What is phonics?
Phonics is knowing that sounds and letters have a relationship. In other words, it is the link between what we say and what we can read and write. Phonics offers beginning readers the tools they need to sound out words. For example, kids learn that the letter D has the sound of /d/ as in doll. Down the road, they'll learn how to combine letter sounds to make words like dog.
Why is phonics important?
As children advance as readers, they must be able to eventually blend letter sounds, without stumbling over words. Phonics helps set a foundation for that process.
In preschool and the beginning of kindergarten, the beginner reading curriculum is usually focused on phonological awareness and learning to recognize letters (upper and lowercase) and learning the sound of each letter. This focus on sound and letter awareness sets children up for success in learning phonics skills. Usually, around halfway through kindergarten, children move on to blending simple words and begin to work toward building automaticity.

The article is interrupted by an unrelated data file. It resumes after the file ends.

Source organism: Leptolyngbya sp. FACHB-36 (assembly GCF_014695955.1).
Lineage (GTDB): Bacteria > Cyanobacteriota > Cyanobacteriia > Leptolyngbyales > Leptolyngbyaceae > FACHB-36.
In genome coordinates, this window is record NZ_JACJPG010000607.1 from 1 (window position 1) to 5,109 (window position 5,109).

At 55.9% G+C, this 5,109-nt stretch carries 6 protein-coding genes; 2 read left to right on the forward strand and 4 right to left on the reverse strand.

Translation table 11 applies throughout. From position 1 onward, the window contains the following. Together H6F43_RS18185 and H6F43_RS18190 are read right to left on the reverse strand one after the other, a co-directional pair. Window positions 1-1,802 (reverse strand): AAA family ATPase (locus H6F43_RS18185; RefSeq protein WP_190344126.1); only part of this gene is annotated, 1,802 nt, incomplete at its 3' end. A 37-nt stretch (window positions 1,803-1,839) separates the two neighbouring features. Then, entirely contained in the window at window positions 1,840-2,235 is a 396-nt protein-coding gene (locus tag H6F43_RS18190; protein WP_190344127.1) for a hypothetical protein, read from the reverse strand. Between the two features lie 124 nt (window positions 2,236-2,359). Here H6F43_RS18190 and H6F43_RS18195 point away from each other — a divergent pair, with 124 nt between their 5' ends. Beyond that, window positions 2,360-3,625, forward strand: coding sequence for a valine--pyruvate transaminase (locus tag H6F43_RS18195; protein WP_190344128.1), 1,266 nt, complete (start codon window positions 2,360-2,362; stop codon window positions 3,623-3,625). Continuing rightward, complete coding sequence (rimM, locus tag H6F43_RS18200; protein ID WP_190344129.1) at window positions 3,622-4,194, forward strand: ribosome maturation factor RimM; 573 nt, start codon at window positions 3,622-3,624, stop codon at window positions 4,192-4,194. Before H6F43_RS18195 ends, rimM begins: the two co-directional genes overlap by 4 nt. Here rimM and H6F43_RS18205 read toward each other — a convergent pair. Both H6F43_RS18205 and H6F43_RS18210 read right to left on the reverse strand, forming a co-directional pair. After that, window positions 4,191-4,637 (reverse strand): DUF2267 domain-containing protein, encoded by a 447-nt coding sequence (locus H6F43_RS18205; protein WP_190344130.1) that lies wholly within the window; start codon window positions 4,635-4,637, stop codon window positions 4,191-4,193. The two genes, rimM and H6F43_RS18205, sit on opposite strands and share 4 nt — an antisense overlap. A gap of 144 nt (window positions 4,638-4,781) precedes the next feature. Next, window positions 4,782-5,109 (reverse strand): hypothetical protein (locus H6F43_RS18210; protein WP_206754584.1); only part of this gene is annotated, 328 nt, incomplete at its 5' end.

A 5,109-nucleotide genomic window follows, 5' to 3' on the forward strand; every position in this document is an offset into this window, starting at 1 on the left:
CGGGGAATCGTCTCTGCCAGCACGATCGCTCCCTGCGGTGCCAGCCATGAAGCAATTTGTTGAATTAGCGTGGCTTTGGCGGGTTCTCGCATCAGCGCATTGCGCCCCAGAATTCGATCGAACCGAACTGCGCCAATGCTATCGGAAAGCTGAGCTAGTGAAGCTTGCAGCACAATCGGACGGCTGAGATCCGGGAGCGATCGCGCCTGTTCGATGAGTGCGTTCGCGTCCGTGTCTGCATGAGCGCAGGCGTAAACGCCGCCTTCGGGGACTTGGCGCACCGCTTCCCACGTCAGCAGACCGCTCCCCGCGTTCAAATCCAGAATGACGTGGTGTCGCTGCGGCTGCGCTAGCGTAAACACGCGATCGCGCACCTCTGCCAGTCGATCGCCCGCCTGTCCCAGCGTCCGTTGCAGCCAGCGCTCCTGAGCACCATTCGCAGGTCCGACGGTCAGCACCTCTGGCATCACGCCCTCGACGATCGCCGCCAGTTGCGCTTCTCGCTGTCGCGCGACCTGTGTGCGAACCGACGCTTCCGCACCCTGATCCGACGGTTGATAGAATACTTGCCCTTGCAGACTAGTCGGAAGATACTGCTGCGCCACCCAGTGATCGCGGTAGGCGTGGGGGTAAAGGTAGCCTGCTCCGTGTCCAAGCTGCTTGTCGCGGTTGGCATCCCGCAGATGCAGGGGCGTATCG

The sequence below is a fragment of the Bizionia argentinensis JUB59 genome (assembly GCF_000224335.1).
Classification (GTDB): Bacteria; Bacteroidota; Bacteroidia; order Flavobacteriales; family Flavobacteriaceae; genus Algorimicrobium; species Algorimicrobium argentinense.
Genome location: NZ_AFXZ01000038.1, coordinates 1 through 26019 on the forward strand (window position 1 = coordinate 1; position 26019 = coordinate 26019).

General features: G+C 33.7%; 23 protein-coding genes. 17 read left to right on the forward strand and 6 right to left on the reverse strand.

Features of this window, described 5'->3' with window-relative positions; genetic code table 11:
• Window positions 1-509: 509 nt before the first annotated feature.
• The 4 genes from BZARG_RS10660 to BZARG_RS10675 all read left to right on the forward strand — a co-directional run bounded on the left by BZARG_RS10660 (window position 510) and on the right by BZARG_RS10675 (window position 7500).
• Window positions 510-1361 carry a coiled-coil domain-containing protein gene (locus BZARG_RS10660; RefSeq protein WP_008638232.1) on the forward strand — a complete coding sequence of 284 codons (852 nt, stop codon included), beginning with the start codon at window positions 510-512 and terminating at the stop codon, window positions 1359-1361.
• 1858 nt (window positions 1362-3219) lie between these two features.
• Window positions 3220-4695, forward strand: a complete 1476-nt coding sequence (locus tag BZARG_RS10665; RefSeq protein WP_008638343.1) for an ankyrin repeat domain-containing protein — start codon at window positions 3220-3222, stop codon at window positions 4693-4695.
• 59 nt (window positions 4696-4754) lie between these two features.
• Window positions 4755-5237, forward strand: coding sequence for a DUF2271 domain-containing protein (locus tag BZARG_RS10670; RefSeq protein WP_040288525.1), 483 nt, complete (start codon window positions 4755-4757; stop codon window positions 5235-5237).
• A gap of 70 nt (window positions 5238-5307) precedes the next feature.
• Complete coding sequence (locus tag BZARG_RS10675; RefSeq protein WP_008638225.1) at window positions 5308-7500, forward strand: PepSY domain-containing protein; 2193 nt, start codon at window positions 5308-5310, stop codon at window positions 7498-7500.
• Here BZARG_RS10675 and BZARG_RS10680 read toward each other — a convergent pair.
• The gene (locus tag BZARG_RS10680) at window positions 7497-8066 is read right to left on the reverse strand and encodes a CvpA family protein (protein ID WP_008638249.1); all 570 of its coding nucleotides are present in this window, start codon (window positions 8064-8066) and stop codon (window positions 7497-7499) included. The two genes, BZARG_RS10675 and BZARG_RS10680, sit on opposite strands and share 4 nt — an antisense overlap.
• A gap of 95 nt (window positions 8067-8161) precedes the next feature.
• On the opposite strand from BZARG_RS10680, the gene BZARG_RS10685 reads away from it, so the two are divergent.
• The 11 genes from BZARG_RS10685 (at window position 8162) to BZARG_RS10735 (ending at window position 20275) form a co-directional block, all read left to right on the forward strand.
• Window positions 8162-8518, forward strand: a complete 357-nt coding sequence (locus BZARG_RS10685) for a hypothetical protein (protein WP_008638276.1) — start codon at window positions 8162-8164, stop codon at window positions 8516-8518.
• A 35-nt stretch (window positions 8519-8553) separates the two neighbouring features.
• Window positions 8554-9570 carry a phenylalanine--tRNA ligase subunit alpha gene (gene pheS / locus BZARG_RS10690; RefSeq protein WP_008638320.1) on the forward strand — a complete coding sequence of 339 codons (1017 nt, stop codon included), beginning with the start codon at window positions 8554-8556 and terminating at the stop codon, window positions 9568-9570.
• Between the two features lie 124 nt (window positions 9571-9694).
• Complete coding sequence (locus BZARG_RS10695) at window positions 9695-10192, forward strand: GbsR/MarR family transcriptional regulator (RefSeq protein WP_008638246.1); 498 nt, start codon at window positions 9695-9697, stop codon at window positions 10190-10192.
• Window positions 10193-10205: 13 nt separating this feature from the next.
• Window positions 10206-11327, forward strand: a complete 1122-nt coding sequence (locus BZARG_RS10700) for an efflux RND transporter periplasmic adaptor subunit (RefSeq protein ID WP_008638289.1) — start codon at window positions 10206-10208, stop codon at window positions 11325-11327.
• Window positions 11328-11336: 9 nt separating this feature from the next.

How does your child's school teach phonics?
Research suggests that the most effective phonics instruction is systematic, sequential, and explicit. Teachers give preschoolers plenty of practice before moving on. Your child will read short, easy books containing the particular letter sounds or words they're working on. You can help them practice by providing similar books at home, such as those in the Peppa Pig Phonics Book Set.
Here are more ways you can reinforce phonics learning at home:
Find more expert-approved books, tips, and resources to help strengthen your preschooler's skills in our guide to getting ready for kindergarten.
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